Do She Have An Outie Vagina Or An Innie Vagina? Here’s How To Tell


Either she has an outie or an innie belly button. Everyone knows she either has one or the other. But now, get ready to have your world rocked because that’s NOT the only body part that can be either an outie or an innie.

Apparently, a vagina can, too. Believe me. That’s right—either she has an outie vagina or an innie vagina.

You over it yet? Okay.

But what’s the difference?

Every vagina is best for me.
You have it, I’ll take it.

Basically, an “outie vagina” is when her labia minora (the two small folds of skin that lie inside the labia majora, or her “inner labia”) protrude through the labia majora. Not so surprisingly, an “innie vagina” is when the opposite happens.

What does it mean if she has an outie or an innie vagina?

Absolutely nothing.

According to Dr. Mary Jane Minkin, MD, a clinical professor of obstetrics, gynecology, reproductive sciences at Yale University, “It certainly doesn’t make any difference that I know about, and I’ve only been in practice for about 40 years,” she says.

“Some people have very prominent labia majora; others have very prominent labia minora, and it’s all normal.” Not only is the labia length totally normal—no matter what it is—but it’s only recently that women started thinking about the way their labia looked at all. Women started checking out the situation down there only after they began waxing their vulvas,” said the doctor. “That’s when they could see what their labia looked like and when they started comparing their labia to those of other women.”

“Before, people had pubic hair, so you didn’t see these things, but now, people can see it,” Dr. Minkin explains. “…Women started worrying about what their vulvas looked like, which was sort of crazy, because nothing is abnormal in a vulva.”

In fact, she’s never seen a patient who’s had an abnormal vulva, as far as labia length goes.

Should you, as a man, do anything different depending on what kind of vagina she has?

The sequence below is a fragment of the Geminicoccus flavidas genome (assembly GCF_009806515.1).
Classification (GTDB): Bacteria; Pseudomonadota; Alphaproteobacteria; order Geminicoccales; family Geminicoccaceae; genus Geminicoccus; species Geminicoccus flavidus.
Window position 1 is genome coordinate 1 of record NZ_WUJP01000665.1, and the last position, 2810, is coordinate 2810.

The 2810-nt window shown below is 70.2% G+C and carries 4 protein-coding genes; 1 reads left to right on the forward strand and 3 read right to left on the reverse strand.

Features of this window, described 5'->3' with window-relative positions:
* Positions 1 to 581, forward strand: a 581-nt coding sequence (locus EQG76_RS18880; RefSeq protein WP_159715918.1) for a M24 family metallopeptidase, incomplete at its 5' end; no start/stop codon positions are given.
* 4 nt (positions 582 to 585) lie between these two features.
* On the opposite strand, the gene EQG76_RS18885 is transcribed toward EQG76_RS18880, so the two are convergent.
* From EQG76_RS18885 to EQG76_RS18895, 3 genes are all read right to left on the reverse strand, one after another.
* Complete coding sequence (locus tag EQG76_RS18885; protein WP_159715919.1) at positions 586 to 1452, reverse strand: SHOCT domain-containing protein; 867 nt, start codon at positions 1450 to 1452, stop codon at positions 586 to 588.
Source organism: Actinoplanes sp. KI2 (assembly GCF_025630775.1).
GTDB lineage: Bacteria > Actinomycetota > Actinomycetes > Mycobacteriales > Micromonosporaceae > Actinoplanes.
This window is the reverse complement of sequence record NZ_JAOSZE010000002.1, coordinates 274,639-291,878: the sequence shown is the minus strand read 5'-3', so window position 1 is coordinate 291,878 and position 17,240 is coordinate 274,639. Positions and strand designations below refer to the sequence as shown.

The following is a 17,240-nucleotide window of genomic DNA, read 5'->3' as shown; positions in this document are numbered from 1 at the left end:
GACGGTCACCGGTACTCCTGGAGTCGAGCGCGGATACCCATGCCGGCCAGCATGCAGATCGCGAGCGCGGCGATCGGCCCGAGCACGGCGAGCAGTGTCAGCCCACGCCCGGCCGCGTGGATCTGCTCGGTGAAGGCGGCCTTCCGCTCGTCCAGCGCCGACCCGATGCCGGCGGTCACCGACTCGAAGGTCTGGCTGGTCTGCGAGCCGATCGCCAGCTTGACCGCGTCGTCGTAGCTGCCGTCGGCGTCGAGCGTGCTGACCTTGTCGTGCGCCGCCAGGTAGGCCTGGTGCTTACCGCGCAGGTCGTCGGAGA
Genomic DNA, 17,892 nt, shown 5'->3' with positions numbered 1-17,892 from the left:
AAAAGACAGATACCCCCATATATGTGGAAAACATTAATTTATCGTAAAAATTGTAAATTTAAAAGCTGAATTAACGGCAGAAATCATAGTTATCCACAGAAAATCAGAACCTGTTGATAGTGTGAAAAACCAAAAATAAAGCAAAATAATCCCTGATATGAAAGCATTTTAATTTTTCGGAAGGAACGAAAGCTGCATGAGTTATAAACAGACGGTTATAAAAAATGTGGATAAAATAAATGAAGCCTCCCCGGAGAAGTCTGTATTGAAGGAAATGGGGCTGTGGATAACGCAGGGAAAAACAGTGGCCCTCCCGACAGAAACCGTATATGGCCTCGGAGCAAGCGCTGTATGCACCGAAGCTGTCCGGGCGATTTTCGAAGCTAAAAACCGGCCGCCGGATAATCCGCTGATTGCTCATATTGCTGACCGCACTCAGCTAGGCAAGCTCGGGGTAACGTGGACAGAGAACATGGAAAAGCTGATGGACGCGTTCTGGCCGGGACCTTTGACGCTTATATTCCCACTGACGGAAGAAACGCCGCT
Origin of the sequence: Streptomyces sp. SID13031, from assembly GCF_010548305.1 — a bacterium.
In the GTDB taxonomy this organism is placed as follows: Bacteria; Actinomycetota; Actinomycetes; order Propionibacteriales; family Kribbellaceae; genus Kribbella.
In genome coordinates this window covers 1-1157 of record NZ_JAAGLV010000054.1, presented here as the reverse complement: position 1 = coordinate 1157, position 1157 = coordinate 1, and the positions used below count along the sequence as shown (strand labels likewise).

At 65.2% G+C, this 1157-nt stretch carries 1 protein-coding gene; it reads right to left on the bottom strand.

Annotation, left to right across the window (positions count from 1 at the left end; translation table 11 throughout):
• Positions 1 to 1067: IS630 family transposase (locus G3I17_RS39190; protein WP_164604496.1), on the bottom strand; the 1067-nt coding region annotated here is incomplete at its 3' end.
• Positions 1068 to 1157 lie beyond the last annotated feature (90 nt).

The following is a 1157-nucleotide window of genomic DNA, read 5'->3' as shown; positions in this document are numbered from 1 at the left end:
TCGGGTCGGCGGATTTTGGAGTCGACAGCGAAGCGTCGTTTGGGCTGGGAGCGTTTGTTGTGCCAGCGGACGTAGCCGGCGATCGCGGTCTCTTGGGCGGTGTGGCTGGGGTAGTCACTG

Again, outie and innie vaginas aren’t really a “thing” you need to worry about. Nor does she.

Long or short, plump or thin, dark or pale, wrinkly or smooth — no two labia look exactly the same.

Here’s a guide from Women’s Health to be able to tell the difference, to be an expert in such matters, to help your woman (all women if that is your mission) to be comfortable with her labia.


If your tour de vaginas is limited to textbooks and porn, this type — in which the labia majora, or the outer lips, neatly envelope the labia minora, clitoris, and vaginal opening—is likely what you assume all normal labia look like. (Yes, it kind of resembles a fortune cookie.) And when most women seek out labiaplasties, this is the look they are going for, says plastic surgeon Karen Horton. But while this type is common, it’s certainly not universal — or even universally desired, Horton says. “Not everyone wants Barbie’s [smooth area],” she says.


Just like some women sport thicker middles and others carry more junk in the trunk, some women’s outer lips pack extra padding. “One of the complaints I get is, ‘It’s too poofy,’” Horton says, which can make some women self-conscious about bulges in, say, yoga pants. She notes that labia majora reduction surgeries are actually a thing. But, there are other solutions: Camelflage, for example, is brand of undies with special sewn-in liners that fight the dreaded camel toe.


Some women’s labia majora are naturally thinner, and many women’s labia majora become thinner post-menopause due to hormonal changes, experts say. But while Horton says some ladies complain about looking deflated—in Asia, there’s even a trend toward surgeries that plump them up your lady lips—there’s no harm in having less meat there, experts say.

“If someone were to have no labia, would they have medical problems as a result of it? No. would they have painful sex as a result of it? No. Would they be dysfunctional? No.” Streicher says.


Sometimes, the labia minora aren’t so, well, minor, and one or both protrude beyond the labia majora. While this shape is normal, it tends to be the one that bothers women most. “Sometimes their labia gets caught, like when they’re trying to have sex and it kind of gets folded up.

Sometimes it’s uncomfortable, like when they’re riding a bike,” Streicher says.

“Sometimes, when [they pee,] instead of it coming straight out, it sprays all over the place.” These kinds of issues can lead some women to seek labiaplasties, which are relatively minor surgeries, but not without risk, Streicher says. Bleeding, scarring, and uncomfortable intercourse can, in rare cases, result.


“If you look at a head-on picture of the labia, what you typically see is that the labia start at the top and then extend all the way down to the bottom of the vaginal opening—well not everybody has that,” Streicher says. “In some women, it only comes down three-quarters of the way or even halfway every once in a while.” Again, there’s no functional reason to worry about it.


If you consider that the labia majora are basically an extension of the inner thighs and buttocks, it’s kind of surprising that they’re a totally different colour than the rest of your skin. “Some people can be gray, some can be pink,” Romero says.

The colour can also change, typically veering toward a darker shade, after pregnancy, thanks to hormones, Streicher adds. Your labia minora can be dramatically darker than the rest of your lady parts too. That too, she says, is “totally normal.” Phew.